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the Body Politic
Vol. 01, No. 07 - July 1991, Page 22
Copyright © 1991, 1998 by the Body Politic Inc.

RU 486 -- Are You the Moral Property of Women?

By Anne Bower

As the right to terminate a pregnancy slides down a slippery slope to the back alleys, family planning providers and reproductive rights advocates are looking to a scientific discovery called RU 486 to change the nature of the abortion procedure and restore it to the privacy it once enjoyed.

When taken in the first seven weeks of pregnancy, the drug causes an early miscarriage by blocking the hormone that prepares the uterine lining to receive a fertilized egg. This is why the drug has been called a "contragestive" by Dr. Etienne Baulieu, the French scientist who was very instrumental in its development. Not only is RU 486 an important scientific breakthrough because of its ability to produce a safe, early abortion without an invasive medical procedure, but it has major social and moral implications.

In America today, the majority of first trimester abortions are performed in clinics which have been the scene of unprecedented harassment and even danger for the women seeking care. Because administering RU 486 requires no surgical equipment or procedures, the drug can be on hand at the office of any Ob/Gyn. It would be extremely difficult for anyone to know which women keeping an appointment were going in to terminate a pregnancy, thus returning privacy to the abortion procedure. In an age where RTL protesters walking in front of clinics have printed on their signs the names of women who had abortions, privacy becomes a very desirable commodity.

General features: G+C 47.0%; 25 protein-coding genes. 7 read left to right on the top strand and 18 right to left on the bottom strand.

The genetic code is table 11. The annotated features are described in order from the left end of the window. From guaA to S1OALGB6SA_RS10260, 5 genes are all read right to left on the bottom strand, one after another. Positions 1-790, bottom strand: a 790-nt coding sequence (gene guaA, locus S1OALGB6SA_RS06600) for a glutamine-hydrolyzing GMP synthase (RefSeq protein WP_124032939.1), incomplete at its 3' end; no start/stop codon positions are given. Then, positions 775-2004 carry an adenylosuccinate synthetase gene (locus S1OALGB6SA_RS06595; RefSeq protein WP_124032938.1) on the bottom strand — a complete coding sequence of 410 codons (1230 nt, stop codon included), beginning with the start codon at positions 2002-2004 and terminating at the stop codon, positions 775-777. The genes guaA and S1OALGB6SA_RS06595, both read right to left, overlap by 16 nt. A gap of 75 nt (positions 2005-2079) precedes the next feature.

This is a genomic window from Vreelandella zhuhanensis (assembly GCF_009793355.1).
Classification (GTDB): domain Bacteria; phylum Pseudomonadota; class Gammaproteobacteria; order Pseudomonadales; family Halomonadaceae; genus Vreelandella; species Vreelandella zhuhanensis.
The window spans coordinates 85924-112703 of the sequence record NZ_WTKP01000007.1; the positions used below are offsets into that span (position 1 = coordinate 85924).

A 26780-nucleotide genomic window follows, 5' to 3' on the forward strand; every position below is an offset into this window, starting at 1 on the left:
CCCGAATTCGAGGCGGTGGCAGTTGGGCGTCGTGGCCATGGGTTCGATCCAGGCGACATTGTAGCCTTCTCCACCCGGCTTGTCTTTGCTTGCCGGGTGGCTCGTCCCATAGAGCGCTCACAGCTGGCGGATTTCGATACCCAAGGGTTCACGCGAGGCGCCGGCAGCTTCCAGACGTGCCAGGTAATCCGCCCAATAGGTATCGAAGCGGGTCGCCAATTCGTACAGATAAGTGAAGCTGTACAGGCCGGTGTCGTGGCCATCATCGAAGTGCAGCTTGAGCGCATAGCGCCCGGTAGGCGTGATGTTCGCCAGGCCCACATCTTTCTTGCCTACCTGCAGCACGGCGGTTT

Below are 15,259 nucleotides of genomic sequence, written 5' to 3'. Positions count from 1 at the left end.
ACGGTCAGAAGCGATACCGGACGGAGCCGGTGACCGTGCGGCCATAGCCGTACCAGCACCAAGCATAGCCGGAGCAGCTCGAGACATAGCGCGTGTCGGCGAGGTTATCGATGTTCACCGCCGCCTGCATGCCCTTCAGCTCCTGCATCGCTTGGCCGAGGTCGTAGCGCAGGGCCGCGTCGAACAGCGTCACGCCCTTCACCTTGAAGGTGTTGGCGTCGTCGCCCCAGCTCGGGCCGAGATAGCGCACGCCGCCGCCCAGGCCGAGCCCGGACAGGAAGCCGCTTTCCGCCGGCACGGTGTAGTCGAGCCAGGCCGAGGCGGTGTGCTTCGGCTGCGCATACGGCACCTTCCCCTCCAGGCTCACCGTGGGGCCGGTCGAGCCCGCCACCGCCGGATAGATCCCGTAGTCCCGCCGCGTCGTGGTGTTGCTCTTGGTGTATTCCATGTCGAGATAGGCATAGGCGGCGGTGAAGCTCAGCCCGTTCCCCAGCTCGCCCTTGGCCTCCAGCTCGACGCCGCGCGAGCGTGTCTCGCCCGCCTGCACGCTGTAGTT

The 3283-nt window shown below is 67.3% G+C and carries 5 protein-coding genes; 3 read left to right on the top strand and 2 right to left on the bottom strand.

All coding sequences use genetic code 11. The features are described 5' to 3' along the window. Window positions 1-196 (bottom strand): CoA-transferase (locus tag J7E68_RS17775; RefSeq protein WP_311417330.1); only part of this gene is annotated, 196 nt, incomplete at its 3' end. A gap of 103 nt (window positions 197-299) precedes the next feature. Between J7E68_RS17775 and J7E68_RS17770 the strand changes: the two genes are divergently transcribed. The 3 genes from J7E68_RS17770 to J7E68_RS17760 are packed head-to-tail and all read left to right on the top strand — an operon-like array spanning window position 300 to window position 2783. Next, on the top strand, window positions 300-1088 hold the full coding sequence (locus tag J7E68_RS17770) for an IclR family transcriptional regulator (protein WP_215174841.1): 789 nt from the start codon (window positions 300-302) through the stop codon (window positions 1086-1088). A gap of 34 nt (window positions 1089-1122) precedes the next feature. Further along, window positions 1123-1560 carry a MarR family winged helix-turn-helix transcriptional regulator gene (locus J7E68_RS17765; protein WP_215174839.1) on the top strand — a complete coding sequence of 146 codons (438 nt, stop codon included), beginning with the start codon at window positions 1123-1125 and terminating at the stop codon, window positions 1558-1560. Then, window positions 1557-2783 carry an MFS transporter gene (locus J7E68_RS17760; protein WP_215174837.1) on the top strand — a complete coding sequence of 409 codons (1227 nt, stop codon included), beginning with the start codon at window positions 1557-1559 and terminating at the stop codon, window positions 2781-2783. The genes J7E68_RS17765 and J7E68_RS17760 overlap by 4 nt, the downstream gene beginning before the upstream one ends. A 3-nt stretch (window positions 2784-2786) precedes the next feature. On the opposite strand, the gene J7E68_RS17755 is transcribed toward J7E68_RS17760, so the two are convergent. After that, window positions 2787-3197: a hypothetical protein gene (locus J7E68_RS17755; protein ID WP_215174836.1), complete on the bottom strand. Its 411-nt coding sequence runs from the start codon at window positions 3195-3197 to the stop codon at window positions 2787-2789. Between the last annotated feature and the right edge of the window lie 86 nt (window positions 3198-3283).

Morally, the use of RU 486 returns the actual abortion procedure back into the woman's own hands. She makes the decision to end the pregnancy and she takes the pills herself. The doctor's part is to give her a progesterone shot two days later to ensure that the process is complete and speedy, then examine her in a week to ten days to make sure there are no complications. RU 486 has a 96% success rate.

At this time, this drug has been deemed the "moral property of women" by the French Minister of Health. However, the political climate in America has prevented U.S. women from acting as moral agents capable of making decisions about pregnancy termination. The Bush administration has even blocked this drug's entry for research, despite the fact that it appears to have many other medical applications.

Because of the debate around RU 486, the Body Politic is beginning a series of articles, starting with an informative research paper by 'Lissa D'Aquanni of Family Planning Advocates, which investigates the FDA's explanation of its refusal to allow the drug into the country for research. Part two follows in August and September's issue will feature information from the Reproductive Health Technologies Project, a group formed to bring RU 486 to America.

The political and social battle looming around RU 486 will be far lengthier and more involved than the Gulf War. However, a victory for reproductive rights advocates should bring more lasting benefits to this society than all the yellow ribbons and ticker tape parades ever seen.


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